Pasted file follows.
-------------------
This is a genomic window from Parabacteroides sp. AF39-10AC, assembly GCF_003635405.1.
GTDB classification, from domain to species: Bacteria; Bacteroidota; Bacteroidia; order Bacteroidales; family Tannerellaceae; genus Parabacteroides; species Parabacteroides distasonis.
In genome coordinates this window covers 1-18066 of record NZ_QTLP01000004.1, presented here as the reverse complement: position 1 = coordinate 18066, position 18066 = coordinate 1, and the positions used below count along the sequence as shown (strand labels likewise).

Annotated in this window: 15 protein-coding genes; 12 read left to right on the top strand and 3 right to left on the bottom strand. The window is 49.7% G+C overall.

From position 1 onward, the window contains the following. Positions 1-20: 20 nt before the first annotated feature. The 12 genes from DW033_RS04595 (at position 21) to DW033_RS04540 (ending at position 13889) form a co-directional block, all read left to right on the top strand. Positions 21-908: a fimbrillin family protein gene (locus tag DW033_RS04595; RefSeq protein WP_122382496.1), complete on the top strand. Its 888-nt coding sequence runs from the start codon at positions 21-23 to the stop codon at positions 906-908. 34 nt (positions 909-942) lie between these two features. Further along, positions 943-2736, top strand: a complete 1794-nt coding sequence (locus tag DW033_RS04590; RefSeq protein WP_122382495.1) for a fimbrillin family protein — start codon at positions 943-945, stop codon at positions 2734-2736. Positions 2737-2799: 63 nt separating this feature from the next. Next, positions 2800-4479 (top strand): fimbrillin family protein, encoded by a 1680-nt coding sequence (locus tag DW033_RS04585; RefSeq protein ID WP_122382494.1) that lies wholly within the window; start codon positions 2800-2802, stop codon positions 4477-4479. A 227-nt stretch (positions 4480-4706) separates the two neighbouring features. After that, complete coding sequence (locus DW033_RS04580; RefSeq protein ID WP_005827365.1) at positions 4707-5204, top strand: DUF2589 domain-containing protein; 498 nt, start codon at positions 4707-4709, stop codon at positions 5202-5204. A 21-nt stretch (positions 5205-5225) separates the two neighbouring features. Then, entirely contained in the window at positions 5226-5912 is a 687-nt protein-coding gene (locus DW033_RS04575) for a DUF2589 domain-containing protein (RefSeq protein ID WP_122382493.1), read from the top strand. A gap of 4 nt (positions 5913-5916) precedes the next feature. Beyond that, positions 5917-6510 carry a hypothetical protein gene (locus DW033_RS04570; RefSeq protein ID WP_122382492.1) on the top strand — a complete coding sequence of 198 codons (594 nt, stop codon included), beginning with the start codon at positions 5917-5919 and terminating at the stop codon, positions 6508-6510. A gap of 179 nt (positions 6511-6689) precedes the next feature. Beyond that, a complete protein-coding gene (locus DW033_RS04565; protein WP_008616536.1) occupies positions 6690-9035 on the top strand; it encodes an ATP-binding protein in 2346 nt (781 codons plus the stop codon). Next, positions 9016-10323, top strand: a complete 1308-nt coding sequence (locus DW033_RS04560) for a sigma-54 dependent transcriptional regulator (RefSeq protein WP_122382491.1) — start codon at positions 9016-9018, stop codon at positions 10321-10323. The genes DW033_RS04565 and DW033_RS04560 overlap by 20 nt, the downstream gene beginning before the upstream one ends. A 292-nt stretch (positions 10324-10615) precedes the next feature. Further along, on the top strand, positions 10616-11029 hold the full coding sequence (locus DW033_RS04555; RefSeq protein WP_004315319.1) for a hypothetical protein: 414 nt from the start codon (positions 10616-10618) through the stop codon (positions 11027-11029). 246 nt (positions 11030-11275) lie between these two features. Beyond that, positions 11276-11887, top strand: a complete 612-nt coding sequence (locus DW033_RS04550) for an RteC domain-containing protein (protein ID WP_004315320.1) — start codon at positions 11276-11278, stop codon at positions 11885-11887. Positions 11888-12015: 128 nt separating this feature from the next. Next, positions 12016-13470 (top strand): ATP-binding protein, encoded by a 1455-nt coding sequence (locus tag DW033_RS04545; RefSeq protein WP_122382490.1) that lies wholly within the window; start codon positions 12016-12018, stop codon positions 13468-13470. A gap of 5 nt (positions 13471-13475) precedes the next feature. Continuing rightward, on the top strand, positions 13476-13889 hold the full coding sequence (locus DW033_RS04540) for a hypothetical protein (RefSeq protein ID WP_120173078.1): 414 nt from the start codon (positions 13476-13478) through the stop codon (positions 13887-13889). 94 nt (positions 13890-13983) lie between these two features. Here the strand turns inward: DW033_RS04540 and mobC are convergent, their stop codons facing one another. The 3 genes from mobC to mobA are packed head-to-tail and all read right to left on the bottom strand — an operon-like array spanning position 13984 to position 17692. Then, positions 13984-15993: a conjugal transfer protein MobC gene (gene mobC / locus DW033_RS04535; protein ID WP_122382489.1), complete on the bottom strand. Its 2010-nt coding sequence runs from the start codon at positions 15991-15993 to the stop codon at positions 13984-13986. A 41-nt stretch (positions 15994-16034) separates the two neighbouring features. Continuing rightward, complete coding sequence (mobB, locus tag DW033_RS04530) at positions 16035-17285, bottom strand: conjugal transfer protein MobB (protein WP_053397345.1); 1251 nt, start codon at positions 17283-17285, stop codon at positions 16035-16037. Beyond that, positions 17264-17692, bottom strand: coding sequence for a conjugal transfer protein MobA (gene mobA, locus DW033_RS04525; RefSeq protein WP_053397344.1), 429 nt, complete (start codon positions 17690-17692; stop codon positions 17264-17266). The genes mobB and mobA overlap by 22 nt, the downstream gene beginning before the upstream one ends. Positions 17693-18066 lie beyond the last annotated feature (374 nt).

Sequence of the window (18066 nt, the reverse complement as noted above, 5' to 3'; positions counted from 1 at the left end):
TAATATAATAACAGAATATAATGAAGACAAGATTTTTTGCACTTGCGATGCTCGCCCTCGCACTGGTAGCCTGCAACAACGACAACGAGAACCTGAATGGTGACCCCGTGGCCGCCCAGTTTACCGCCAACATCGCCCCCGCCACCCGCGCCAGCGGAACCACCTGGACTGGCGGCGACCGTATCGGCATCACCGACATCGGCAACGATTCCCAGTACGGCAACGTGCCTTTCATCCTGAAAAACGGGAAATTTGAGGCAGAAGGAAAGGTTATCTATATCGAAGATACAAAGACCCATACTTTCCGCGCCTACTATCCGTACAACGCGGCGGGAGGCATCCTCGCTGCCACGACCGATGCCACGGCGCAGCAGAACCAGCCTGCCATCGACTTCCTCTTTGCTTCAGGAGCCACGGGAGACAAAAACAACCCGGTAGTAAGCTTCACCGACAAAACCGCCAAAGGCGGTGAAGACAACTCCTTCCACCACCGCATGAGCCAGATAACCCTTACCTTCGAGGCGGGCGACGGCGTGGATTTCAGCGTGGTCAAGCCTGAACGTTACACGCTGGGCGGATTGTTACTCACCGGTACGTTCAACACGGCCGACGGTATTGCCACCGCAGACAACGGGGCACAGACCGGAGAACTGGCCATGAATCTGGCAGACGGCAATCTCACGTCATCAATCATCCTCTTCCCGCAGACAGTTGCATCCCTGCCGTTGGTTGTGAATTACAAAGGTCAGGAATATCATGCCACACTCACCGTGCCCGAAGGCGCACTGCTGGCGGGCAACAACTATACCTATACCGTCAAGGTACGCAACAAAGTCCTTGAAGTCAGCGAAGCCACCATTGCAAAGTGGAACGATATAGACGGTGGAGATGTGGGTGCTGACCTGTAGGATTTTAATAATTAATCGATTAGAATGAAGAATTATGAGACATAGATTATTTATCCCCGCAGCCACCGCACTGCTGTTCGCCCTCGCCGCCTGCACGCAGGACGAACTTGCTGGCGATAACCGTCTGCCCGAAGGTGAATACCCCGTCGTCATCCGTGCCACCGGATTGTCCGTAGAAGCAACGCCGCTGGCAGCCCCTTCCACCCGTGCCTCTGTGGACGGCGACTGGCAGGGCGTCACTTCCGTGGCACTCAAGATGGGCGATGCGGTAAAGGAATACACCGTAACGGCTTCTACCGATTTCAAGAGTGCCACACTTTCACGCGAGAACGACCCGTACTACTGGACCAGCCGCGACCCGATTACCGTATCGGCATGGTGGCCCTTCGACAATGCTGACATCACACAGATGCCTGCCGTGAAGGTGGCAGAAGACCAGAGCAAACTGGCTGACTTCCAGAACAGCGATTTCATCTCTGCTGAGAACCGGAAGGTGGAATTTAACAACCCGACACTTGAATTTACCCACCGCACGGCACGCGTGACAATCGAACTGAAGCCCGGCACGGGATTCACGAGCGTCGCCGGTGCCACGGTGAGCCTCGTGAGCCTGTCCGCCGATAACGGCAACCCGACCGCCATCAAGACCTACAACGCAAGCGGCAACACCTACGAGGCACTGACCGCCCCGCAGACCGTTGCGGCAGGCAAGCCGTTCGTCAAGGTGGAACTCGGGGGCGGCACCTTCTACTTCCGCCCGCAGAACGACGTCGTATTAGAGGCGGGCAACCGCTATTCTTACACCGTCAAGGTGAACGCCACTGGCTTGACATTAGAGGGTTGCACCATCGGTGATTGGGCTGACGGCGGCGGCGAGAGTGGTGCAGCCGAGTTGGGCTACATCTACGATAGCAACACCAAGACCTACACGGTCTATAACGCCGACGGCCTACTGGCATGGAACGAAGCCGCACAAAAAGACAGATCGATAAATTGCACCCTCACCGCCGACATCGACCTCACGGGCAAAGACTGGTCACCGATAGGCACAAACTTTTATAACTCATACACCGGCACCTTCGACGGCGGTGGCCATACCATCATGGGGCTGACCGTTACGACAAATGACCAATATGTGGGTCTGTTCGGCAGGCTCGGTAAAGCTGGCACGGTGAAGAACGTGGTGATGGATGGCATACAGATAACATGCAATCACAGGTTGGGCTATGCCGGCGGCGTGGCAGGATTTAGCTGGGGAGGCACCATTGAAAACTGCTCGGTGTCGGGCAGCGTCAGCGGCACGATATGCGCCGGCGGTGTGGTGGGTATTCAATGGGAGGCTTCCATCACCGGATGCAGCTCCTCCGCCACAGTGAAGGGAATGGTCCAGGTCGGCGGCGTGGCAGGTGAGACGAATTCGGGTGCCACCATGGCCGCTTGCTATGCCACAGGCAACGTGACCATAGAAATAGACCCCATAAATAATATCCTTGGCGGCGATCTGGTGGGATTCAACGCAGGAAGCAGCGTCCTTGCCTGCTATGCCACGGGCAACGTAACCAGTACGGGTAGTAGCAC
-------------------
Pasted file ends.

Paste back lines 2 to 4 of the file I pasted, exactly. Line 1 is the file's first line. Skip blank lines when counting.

GTDB classification, from domain to species: Bacteria; Bacteroidota; Bacteroidia; order Bacteroidales; family Tannerellaceae; genus Parabacteroides; species Parabacteroides distasonis.
In genome coordinates this window covers 1-18066 of record NZ_QTLP01000004.1, presented here as the reverse complement: position 1 = coordinate 18066, position 18066 = coordinate 1, and the positions used below count along the sequence as shown (strand labels likewise).

Annotated in this window: 15 protein-coding genes; 12 read left to right on the top strand and 3 right to left on the bottom strand. The window is 49.7% G+C overall.